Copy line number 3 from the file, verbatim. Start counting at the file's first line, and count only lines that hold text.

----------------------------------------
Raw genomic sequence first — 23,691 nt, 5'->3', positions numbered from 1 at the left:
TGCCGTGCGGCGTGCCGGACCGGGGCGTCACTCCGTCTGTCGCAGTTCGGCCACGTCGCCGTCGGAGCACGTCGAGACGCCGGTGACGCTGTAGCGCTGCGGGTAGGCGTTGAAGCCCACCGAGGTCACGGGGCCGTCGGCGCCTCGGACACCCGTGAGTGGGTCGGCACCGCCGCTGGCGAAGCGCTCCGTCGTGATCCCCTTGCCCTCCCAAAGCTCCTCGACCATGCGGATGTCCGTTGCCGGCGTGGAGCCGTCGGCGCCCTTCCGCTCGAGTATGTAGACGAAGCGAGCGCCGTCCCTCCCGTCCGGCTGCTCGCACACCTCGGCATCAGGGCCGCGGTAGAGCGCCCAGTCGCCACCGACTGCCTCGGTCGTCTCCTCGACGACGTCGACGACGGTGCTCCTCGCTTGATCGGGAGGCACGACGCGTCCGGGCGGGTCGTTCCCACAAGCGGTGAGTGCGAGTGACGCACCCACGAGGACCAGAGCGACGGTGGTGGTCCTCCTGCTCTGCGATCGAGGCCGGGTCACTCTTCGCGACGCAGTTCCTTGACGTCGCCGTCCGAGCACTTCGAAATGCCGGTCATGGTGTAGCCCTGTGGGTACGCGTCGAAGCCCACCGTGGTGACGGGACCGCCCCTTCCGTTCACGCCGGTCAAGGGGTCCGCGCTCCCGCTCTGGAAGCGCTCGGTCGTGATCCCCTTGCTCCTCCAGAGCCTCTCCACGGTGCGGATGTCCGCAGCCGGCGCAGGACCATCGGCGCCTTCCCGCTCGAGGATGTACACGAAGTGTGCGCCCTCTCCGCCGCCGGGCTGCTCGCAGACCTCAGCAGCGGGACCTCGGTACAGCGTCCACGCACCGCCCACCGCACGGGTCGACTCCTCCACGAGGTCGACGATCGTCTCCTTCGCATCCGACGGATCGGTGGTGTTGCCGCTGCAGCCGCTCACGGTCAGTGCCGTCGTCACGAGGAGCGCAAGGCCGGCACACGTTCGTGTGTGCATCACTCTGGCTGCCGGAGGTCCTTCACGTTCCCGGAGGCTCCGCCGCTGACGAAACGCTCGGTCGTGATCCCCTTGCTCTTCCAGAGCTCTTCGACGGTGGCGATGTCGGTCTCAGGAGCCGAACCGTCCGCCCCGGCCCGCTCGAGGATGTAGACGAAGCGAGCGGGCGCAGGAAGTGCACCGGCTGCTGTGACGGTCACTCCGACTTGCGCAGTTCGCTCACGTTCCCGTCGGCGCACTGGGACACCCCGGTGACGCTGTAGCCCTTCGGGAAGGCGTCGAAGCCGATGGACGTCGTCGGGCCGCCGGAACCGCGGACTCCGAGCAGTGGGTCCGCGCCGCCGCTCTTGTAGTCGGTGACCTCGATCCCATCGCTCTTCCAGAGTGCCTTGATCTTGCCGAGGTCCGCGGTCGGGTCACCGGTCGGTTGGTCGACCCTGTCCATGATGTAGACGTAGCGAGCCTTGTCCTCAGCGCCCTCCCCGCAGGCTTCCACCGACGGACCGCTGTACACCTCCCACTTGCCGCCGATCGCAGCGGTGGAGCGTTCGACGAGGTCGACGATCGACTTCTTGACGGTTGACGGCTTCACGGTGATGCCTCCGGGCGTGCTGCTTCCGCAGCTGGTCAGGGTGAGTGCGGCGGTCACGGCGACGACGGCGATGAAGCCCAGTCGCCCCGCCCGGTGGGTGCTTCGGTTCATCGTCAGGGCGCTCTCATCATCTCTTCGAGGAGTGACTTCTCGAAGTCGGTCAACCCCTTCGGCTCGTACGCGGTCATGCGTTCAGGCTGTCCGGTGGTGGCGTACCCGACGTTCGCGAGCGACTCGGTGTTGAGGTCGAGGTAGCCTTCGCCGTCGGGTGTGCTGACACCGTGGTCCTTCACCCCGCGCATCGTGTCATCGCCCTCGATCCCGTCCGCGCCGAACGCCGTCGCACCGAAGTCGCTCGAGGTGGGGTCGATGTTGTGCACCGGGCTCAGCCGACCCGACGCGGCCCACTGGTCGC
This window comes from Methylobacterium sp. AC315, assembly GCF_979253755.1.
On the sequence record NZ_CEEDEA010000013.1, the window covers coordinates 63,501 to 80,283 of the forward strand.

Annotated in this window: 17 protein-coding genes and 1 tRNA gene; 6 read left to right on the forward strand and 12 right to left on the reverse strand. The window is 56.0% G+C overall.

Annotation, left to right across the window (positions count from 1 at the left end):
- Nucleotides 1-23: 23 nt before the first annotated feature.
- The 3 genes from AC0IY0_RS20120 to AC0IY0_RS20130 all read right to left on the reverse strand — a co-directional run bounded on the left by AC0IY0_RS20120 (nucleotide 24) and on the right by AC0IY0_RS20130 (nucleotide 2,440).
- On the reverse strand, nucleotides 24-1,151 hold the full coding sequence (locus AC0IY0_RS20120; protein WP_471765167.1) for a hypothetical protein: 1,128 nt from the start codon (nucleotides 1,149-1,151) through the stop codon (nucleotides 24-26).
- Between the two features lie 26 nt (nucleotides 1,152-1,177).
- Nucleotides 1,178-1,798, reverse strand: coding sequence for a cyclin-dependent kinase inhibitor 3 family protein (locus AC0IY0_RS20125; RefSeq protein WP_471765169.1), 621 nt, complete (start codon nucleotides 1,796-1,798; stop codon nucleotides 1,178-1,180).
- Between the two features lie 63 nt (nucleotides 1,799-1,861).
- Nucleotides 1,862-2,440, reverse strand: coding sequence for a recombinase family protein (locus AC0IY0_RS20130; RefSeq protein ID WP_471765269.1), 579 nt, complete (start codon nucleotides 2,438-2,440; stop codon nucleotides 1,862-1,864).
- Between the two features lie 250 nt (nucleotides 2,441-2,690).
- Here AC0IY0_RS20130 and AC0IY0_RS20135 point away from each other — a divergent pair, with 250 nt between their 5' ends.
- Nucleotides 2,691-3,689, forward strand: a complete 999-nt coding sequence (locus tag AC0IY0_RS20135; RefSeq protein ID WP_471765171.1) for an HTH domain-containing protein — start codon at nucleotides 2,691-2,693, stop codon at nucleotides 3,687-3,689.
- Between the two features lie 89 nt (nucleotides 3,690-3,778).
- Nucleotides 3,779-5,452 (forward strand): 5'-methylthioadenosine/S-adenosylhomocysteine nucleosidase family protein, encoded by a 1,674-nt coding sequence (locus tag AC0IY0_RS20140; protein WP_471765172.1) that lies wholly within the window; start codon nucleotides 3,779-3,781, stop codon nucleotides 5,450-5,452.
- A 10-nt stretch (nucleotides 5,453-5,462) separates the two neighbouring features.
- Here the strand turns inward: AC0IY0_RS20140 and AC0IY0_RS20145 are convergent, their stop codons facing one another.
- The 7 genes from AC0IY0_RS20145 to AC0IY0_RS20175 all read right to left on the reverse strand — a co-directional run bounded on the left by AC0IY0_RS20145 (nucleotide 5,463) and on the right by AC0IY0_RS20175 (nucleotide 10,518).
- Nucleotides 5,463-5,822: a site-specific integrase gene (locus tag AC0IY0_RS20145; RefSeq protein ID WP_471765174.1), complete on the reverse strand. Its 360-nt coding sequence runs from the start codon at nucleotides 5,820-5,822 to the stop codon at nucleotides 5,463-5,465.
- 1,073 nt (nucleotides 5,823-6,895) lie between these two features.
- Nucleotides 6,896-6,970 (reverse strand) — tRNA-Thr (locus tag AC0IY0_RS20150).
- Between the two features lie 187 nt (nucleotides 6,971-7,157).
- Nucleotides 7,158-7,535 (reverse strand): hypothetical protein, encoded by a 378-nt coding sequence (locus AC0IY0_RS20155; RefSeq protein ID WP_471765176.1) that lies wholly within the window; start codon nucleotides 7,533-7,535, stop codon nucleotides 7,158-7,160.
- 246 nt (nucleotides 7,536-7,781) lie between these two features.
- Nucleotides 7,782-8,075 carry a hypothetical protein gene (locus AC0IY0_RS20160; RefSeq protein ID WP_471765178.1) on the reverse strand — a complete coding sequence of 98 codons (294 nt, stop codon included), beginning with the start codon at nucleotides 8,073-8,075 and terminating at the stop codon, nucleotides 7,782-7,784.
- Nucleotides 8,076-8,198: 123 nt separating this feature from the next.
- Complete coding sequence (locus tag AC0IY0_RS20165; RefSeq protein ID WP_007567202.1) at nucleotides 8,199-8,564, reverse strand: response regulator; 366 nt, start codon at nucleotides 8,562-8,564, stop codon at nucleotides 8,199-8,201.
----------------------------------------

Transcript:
This window comes from Methylobacterium sp. AC315, assembly GCF_979253755.1.